The perfect traveling companion. The one who will happily sing along to the crackling radio stations of country highway nights, take the unplanned turn to chase the perfect sunrise, and howl along in laughter when you wind up terribly lost.
The one who wants to explore the wonders of the world with you by their side.
Ben Moon, photographer and filmmaker, found his perfect traveling companion and more in beautiful rescue pup Denali. They grew together. Explored together. They surfed, camped, hiked, climbed, and drove through their life together, always together. They battled and beat Ben’s cancer diagnosis together. They travelled more, to beaches and deserts and forests and fields. And then they had to say goodbye to one another. Which they did together.
“Denali” acts as Moon’s moving memorial to his beloved dog and to the travels of their shared life. The short opens with a screen split neatly in two, the patterned turbulence of ocean waves filling the top half, the calm of a quiet span of sand filling the bottom. Into the blank of beach, an instantly recognizable Volkswagen Vanagon L curves a nearly perfect circle and comes to a stop facing the shoreline. As the man we assume we saw exit the van floats on his surfboard, waiting for his wave, the voiceover begins, relaxed, thoughtful, and wry. And then our narrator says something a bit odd, and we realize that this film tells Denali’s story, and that he will be the one to tell it.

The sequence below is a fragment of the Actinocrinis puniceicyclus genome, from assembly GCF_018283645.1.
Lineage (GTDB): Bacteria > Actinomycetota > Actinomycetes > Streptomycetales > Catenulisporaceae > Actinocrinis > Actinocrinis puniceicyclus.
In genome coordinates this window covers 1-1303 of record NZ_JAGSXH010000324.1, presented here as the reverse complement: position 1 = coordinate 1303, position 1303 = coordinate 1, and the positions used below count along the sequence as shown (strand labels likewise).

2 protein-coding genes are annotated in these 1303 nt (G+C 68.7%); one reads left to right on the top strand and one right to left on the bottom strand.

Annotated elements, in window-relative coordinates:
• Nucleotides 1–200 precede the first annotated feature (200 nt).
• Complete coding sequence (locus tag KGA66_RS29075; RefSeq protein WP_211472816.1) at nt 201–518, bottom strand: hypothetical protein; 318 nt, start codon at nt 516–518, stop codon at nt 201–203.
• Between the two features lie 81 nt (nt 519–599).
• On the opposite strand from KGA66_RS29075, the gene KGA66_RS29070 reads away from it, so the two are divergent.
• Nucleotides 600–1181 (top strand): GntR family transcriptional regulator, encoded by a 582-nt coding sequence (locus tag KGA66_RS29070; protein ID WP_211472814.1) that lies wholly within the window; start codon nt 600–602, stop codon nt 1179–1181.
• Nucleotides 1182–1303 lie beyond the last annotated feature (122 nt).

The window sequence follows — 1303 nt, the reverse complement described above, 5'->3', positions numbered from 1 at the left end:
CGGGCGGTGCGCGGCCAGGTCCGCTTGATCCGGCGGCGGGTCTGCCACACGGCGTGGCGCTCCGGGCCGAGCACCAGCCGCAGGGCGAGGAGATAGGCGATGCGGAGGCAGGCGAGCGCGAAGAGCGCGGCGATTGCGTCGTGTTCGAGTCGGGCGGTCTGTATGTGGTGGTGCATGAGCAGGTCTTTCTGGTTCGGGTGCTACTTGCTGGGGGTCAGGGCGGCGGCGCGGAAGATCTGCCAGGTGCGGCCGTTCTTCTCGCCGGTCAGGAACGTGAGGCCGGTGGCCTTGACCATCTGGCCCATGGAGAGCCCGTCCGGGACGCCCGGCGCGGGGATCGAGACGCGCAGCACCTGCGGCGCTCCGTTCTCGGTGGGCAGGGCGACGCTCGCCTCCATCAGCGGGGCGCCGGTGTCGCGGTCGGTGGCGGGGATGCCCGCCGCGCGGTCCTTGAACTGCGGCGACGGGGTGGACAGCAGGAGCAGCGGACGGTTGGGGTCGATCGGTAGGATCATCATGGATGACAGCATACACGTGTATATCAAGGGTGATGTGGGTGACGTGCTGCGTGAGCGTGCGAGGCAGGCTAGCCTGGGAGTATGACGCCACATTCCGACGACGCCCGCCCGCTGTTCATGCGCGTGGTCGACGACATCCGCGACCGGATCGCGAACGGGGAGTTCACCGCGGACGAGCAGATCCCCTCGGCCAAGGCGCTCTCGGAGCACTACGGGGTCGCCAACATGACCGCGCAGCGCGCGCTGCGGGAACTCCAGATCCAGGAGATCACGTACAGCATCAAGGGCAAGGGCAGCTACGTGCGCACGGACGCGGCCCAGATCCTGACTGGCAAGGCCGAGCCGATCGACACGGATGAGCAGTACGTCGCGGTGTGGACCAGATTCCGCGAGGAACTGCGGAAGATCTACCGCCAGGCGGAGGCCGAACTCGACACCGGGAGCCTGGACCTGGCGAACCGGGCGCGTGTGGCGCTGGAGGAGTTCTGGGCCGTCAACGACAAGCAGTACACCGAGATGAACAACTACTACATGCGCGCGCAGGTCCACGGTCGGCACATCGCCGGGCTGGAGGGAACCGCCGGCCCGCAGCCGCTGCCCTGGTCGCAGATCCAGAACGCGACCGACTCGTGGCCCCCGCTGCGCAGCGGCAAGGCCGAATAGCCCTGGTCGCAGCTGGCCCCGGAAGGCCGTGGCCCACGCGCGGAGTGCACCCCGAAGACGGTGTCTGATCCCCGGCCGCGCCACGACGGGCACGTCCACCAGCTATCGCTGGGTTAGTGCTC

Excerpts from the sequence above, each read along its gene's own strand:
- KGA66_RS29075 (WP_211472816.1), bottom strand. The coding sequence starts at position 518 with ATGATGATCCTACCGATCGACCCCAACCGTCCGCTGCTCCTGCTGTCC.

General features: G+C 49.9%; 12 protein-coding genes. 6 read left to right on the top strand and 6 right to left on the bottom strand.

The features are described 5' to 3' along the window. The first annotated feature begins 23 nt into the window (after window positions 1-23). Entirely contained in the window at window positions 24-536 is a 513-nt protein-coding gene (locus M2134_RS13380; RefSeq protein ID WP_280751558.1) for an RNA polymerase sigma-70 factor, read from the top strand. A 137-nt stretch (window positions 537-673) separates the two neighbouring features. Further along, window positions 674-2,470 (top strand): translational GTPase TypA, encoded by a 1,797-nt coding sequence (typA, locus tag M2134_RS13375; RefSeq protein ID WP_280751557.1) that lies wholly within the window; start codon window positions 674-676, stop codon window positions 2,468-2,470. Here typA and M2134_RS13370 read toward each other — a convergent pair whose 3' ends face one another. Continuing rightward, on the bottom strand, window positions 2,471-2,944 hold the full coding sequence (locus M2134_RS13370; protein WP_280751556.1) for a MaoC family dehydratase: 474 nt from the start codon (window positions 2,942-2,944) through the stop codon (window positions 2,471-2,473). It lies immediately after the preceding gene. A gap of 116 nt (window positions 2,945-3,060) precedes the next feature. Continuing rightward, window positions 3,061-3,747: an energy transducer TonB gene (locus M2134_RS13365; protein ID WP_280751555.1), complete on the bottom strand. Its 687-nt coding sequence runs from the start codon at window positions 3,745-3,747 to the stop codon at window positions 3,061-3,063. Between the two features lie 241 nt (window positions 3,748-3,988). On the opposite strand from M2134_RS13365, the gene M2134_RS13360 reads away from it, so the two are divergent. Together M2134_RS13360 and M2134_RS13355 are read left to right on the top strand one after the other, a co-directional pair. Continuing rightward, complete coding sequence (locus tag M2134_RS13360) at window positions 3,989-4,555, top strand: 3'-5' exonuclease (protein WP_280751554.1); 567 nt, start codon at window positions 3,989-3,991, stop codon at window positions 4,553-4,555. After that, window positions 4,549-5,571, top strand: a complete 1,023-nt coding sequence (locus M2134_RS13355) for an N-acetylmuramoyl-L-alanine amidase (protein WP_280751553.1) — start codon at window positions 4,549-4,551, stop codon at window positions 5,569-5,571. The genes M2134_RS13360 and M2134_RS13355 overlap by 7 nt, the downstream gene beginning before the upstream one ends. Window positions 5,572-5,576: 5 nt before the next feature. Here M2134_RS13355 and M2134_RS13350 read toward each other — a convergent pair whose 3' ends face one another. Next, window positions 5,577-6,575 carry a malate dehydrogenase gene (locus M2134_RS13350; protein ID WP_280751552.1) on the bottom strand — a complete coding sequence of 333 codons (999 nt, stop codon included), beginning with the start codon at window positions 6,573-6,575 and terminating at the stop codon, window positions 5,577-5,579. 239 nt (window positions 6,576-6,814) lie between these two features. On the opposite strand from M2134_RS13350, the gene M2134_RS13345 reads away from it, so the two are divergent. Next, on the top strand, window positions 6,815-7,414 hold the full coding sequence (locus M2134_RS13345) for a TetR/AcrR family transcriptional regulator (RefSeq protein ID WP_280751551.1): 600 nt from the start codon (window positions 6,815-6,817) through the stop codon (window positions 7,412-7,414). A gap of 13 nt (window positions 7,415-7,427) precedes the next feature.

As a travel documentary, “Denali” checks all of my boxes. Each filmed shot captures the vastness of the marvelous vistas in which these profound memories occur. Still photos of the duo, the dog, their destinations, tell the story of lives lived chasing open space and adventure and experience, lives of happiness and pain and love. Moon’s vehicles – the aforementioned VW, a Honda Element, a Dodge B-Series camper – are built and packed for that life, shown full of gear, camped in, relied upon, worn out and used thoroughly. As for the philosophy of the film? Well. I won’t say I had something in my eye, I won’t say I’d been chopping onions, and I won’t say it was raining on my face.
This short film made me cry. A lot. I’ve been lucky enough both to have found the perfect traveling companion of my own (a human) and to have known and loved many other beings whose lives are bound up inextricably in my stories (human and otherwise alike). “Denali” finds a home in all those glorious, gutting emotions remembered, high and low. And it’s all of about eight minutes long.
Watch this gorgeous tribute. Cry a bit. Dry your tears.
Then call up your own perfect traveling companion and start planning your next memories.